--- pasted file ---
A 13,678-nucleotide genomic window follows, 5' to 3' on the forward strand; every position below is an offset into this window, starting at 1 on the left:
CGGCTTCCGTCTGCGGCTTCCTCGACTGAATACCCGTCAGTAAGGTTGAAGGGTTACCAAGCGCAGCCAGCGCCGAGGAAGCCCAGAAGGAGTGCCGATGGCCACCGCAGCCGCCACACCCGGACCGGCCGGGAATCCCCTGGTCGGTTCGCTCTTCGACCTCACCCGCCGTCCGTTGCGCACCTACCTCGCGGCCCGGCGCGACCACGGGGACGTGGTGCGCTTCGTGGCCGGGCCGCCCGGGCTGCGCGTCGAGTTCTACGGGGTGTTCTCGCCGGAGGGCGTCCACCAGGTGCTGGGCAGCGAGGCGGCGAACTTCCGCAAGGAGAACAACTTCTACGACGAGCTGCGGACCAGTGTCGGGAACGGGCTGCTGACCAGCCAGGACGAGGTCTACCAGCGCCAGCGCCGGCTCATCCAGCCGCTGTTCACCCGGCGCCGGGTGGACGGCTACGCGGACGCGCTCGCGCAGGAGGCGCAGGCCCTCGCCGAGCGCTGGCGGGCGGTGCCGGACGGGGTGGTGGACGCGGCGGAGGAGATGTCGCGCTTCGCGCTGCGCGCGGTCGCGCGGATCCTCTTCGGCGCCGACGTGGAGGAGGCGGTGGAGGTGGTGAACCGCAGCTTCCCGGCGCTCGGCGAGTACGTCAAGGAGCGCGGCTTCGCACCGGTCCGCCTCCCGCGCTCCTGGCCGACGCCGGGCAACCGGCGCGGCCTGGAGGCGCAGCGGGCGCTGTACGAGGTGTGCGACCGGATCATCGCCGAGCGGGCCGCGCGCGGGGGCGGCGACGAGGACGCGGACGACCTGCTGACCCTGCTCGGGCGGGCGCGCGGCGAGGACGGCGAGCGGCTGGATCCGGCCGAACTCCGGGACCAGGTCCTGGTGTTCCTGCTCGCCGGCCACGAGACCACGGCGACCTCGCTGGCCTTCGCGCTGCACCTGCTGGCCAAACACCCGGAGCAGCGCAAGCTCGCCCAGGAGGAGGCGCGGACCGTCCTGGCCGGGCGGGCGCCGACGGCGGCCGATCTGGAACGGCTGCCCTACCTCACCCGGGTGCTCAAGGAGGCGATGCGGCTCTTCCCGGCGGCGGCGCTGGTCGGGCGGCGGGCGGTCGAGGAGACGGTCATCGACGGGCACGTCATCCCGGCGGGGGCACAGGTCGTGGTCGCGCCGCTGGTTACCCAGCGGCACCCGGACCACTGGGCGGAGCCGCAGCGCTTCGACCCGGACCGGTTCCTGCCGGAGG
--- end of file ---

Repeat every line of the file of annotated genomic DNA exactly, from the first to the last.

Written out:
A 13,678-nucleotide genomic window follows, 5' to 3' on the forward strand; every position below is an offset into this window, starting at 1 on the left:
CGGCTTCCGTCTGCGGCTTCCTCGACTGAATACCCGTCAGTAAGGTTGAAGGGTTACCAAGCGCAGCCAGCGCCGAGGAAGCCCAGAAGGAGTGCCGATGGCCACCGCAGCCGCCACACCCGGACCGGCCGGGAATCCCCTGGTCGGTTCGCTCTTCGACCTCACCCGCCGTCCGTTGCGCACCTACCTCGCGGCCCGGCGCGACCACGGGGACGTGGTGCGCTTCGTGGCCGGGCCGCCCGGGCTGCGCGTCGAGTTCTACGGGGTGTTCTCGCCGGAGGGCGTCCACCAGGTGCTGGGCAGCGAGGCGGCGAACTTCCGCAAGGAGAACAACTTCTACGACGAGCTGCGGACCAGTGTCGGGAACGGGCTGCTGACCAGCCAGGACGAGGTCTACCAGCGCCAGCGCCGGCTCATCCAGCCGCTGTTCACCCGGCGCCGGGTGGACGGCTACGCGGACGCGCTCGCGCAGGAGGCGCAGGCCCTCGCCGAGCGCTGGCGGGCGGTGCCGGACGGGGTGGTGGACGCGGCGGAGGAGATGTCGCGCTTCGCGCTGCGCGCGGTCGCGCGGATCCTCTTCGGCGCCGACGTGGAGGAGGCGGTGGAGGTGGTGAACCGCAGCTTCCCGGCGCTCGGCGAGTACGTCAAGGAGCGCGGCTTCGCACCGGTCCGCCTCCCGCGCTCCTGGCCGACGCCGGGCAACCGGCGCGGCCTGGAGGCGCAGCGGGCGCTGTACGAGGTGTGCGACCGGATCATCGCCGAGCGGGCCGCGCGCGGGGGCGGCGACGAGGACGCGGACGACCTGCTGACCCTGCTCGGGCGGGCGCGCGGCGAGGACGGCGAGCGGCTGGATCCGGCCGAACTCCGGGACCAGGTCCTGGTGTTCCTGCTCGCCGGCCACGAGACCACGGCGACCTCGCTGGCCTTCGCGCTGCACCTGCTGGCCAAACACCCGGAGCAGCGCAAGCTCGCCCAGGAGGAGGCGCGGACCGTCCTGGCCGGGCGGGCGCCGACGGCGGCCGATCTGGAACGGCTGCCCTACCTCACCCGGGTGCTCAAGGAGGCGATGCGGCTCTTCCCGGCGGCGGCGCTGGTCGGGCGGCGGGCGGTCGAGGAGACGGTCATCGACGGGCACGTCATCCCGGCGGGGGCACAGGTCGTGGTCGCGCCGCTGGTTACCCAGCGGCACCCGGACCACTGGGCGGAGCCGCAGCGCTTCGACCCGGACCGGTTCCTGCCGGAGG